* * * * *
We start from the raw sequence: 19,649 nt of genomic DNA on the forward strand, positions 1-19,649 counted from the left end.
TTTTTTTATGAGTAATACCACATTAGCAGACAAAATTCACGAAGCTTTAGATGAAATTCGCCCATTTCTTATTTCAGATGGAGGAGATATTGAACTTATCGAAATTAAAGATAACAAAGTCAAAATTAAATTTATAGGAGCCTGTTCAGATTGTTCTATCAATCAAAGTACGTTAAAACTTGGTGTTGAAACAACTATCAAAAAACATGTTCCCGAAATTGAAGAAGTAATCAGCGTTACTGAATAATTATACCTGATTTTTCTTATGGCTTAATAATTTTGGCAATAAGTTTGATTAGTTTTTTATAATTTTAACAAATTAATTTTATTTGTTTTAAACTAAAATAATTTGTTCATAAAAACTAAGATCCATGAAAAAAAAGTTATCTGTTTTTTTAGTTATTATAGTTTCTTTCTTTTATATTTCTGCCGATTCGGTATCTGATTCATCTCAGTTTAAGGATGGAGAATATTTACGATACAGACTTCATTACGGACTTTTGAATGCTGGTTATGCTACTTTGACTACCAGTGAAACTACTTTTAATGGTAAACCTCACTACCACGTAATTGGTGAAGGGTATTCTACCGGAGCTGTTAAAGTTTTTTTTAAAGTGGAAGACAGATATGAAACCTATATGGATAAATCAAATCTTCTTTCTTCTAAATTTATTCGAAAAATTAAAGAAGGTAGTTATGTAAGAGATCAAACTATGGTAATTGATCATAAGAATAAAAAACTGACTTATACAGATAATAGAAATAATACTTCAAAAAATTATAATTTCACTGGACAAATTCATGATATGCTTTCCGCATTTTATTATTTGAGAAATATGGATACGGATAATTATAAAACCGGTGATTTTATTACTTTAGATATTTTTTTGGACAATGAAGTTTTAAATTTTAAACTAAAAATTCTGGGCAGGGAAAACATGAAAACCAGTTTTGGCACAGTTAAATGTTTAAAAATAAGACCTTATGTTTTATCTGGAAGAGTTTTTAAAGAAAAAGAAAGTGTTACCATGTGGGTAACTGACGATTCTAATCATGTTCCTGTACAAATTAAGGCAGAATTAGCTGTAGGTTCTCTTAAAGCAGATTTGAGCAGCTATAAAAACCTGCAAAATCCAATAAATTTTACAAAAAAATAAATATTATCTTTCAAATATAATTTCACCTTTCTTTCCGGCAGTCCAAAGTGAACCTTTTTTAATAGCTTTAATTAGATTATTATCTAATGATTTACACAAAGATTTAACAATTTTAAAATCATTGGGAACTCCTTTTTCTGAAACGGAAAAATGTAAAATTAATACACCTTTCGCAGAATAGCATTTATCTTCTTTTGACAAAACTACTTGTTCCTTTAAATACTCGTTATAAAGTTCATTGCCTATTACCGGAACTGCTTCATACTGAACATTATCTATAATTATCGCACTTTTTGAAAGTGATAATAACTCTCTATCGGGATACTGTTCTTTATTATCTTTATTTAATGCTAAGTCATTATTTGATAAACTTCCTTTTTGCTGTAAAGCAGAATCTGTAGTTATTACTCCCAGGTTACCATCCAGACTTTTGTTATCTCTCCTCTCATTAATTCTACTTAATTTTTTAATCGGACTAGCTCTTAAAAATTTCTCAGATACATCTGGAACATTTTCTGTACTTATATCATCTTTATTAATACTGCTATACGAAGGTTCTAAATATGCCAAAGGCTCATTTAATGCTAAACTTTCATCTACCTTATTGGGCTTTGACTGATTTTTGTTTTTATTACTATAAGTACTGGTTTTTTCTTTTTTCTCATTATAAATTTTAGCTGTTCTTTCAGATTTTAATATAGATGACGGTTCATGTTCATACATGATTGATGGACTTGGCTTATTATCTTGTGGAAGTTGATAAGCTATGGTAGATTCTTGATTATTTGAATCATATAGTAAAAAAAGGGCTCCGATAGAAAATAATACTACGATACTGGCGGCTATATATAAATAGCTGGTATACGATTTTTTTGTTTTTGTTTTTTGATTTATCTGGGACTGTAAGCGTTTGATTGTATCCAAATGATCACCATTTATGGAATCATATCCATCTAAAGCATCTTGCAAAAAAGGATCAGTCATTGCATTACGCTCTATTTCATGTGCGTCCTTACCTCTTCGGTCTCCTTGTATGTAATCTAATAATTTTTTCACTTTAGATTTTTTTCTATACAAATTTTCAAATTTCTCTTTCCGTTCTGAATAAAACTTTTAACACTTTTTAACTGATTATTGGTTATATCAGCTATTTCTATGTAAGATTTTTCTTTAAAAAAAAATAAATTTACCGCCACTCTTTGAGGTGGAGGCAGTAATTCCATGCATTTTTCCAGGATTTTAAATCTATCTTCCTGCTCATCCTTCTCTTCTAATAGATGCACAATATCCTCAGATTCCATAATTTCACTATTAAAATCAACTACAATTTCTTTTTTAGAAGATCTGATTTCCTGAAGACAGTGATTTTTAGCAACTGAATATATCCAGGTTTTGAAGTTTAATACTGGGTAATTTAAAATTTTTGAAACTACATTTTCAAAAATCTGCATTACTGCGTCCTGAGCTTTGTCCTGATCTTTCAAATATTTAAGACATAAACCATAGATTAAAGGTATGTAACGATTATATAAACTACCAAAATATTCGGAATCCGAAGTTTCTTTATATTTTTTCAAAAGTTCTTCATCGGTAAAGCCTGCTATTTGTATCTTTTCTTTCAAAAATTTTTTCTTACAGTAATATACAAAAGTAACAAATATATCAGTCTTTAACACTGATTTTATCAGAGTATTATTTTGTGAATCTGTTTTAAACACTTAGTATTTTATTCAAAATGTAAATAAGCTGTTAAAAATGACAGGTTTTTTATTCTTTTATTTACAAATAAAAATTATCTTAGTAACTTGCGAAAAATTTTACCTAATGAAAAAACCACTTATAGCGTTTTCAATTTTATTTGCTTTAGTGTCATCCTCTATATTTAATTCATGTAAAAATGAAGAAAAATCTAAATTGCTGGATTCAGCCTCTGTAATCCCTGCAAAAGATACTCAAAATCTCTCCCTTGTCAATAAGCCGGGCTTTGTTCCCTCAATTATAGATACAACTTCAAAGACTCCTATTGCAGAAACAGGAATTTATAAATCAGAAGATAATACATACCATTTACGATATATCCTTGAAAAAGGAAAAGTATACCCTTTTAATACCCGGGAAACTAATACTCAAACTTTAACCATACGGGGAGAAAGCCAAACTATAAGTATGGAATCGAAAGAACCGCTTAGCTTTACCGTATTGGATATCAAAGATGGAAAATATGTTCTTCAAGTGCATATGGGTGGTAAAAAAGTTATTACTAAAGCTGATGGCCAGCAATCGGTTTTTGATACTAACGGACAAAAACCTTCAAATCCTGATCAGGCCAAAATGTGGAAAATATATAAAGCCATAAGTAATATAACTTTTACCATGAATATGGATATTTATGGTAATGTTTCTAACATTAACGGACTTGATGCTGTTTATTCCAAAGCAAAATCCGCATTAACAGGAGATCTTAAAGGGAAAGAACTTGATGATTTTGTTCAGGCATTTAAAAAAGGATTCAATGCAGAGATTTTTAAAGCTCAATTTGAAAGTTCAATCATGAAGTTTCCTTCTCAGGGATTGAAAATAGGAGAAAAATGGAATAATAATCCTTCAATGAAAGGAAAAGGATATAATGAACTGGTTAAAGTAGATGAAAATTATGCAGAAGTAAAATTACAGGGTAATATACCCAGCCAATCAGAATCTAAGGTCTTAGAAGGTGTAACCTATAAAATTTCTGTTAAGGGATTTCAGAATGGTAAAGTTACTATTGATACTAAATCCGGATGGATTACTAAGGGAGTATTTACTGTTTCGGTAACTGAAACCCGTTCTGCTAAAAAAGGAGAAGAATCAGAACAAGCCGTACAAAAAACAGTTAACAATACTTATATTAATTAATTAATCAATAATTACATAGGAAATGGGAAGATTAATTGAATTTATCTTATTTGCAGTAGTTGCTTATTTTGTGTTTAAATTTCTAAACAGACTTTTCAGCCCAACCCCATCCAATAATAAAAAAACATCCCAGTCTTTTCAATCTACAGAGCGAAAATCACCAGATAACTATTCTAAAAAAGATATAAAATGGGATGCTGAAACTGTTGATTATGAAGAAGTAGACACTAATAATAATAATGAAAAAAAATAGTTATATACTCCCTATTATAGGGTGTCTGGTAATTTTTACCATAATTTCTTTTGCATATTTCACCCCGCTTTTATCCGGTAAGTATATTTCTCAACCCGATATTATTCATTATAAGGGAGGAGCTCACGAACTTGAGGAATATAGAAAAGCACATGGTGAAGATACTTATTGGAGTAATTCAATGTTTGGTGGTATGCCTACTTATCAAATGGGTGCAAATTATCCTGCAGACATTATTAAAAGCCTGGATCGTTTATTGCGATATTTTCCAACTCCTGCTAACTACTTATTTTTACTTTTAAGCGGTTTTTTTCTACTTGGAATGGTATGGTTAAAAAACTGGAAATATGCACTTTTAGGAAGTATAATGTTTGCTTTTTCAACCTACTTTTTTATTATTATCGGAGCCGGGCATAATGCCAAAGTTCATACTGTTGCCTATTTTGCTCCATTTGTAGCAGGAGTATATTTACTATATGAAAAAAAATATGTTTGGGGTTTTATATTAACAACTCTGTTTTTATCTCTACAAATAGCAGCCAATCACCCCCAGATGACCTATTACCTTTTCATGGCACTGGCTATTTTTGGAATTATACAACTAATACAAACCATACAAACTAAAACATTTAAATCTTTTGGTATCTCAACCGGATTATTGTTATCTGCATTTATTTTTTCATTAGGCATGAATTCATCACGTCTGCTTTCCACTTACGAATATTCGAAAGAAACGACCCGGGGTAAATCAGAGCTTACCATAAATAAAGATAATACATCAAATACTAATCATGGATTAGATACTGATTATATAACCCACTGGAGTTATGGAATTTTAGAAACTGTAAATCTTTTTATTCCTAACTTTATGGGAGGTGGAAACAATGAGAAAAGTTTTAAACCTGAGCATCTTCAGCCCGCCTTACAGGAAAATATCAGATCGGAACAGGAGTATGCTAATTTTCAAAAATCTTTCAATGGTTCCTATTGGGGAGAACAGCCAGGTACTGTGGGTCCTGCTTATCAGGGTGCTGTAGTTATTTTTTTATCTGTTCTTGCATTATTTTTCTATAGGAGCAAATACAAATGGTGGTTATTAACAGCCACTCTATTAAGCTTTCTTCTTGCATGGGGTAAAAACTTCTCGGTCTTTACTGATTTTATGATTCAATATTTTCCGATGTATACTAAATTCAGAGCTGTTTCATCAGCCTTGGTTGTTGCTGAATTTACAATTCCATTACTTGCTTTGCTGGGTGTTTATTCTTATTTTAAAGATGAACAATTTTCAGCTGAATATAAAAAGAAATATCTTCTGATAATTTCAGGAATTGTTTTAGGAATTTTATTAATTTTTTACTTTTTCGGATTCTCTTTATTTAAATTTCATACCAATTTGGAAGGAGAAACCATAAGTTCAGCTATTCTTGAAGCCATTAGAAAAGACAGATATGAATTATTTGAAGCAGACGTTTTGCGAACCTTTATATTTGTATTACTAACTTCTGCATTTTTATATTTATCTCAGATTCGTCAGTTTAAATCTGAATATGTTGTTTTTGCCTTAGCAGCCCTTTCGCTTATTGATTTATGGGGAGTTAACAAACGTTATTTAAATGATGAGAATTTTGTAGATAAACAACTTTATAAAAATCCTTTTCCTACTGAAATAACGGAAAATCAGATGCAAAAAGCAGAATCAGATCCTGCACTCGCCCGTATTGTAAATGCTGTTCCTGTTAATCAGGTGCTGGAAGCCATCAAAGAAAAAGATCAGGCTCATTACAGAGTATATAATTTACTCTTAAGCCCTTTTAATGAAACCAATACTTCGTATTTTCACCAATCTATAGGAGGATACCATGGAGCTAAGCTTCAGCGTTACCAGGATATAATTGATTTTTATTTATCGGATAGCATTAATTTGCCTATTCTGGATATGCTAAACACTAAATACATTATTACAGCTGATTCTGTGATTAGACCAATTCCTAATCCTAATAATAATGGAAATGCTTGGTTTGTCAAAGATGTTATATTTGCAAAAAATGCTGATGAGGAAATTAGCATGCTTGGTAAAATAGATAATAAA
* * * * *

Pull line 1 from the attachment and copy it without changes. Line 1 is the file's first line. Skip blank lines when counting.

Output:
We start from the raw sequence: 19,649 nt of genomic DNA on the forward strand, positions 1-19,649 counted from the left end.